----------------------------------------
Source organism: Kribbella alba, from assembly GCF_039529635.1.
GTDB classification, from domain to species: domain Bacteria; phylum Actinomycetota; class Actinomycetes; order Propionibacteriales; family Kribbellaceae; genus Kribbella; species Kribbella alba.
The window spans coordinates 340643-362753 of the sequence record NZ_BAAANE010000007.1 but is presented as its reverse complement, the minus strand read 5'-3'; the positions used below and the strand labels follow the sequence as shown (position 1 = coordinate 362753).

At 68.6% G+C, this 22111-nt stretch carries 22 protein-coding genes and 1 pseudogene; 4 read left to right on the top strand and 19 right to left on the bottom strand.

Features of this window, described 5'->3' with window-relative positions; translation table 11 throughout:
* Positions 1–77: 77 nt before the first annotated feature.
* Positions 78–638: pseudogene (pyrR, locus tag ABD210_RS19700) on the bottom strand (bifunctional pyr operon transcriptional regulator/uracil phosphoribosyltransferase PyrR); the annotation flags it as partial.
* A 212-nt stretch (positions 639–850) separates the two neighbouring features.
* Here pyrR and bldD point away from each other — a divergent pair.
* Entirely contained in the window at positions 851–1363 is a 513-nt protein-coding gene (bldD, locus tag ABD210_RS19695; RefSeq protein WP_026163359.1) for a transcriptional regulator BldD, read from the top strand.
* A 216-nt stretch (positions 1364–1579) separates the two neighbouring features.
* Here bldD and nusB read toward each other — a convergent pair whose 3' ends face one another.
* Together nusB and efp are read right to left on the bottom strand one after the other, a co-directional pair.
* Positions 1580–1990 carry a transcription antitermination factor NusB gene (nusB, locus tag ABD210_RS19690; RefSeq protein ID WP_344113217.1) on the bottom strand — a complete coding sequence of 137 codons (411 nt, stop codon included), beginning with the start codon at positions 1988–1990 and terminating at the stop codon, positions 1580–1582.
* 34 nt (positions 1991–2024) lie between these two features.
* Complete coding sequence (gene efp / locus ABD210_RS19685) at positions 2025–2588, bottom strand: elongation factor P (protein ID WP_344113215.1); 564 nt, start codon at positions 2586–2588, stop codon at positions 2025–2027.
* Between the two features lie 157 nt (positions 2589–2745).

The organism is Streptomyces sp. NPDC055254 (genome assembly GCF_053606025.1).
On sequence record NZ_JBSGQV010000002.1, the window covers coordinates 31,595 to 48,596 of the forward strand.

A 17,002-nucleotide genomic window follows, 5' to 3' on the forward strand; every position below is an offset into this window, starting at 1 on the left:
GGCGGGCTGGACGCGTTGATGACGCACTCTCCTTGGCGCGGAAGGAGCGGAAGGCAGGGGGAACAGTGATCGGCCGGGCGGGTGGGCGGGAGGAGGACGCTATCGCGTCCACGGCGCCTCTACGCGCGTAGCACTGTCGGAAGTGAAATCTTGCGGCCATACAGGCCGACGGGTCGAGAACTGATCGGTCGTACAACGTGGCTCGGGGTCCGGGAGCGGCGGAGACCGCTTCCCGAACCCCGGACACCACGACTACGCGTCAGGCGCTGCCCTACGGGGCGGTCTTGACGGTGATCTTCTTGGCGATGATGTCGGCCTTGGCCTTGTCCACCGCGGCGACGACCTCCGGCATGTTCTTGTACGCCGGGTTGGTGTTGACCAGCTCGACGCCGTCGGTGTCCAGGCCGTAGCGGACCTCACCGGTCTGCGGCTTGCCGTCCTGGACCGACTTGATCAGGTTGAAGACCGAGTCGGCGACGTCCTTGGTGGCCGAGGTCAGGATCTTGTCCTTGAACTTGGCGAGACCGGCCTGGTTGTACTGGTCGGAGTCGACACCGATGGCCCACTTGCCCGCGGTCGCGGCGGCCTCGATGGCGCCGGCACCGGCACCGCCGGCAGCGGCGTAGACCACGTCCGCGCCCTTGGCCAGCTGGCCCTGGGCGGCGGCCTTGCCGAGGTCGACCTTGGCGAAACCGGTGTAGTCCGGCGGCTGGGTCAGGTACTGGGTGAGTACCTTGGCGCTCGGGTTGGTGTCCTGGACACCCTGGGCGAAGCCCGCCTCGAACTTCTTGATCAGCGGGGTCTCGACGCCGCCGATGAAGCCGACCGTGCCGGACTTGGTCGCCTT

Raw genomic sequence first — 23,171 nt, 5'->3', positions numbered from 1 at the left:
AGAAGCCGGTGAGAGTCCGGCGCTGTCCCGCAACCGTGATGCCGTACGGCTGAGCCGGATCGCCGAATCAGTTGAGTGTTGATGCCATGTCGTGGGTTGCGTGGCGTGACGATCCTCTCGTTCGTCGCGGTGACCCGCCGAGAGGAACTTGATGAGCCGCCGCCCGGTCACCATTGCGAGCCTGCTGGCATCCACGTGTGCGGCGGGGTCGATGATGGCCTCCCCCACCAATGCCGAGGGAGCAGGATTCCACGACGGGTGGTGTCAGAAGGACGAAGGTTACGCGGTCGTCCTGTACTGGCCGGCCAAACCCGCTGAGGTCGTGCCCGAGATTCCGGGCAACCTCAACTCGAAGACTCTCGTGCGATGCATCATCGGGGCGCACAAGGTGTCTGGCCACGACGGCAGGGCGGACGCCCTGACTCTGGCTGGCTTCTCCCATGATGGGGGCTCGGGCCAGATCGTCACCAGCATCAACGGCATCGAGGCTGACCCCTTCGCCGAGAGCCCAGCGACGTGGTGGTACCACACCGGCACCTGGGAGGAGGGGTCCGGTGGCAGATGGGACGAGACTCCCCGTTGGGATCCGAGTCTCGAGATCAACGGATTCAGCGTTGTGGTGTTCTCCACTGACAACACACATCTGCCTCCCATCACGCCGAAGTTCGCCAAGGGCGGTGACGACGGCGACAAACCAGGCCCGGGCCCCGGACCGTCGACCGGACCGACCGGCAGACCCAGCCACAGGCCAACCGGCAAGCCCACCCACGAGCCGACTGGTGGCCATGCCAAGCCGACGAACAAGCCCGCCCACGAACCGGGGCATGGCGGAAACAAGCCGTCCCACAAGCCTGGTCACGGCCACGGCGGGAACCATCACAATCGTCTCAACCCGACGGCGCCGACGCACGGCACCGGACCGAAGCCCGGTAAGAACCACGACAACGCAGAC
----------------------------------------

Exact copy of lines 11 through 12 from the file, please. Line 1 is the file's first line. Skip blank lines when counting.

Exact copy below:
* A 216-nt stretch (positions 1364–1579) separates the two neighbouring features.
* Here bldD and nusB read toward each other — a convergent pair whose 3' ends face one another.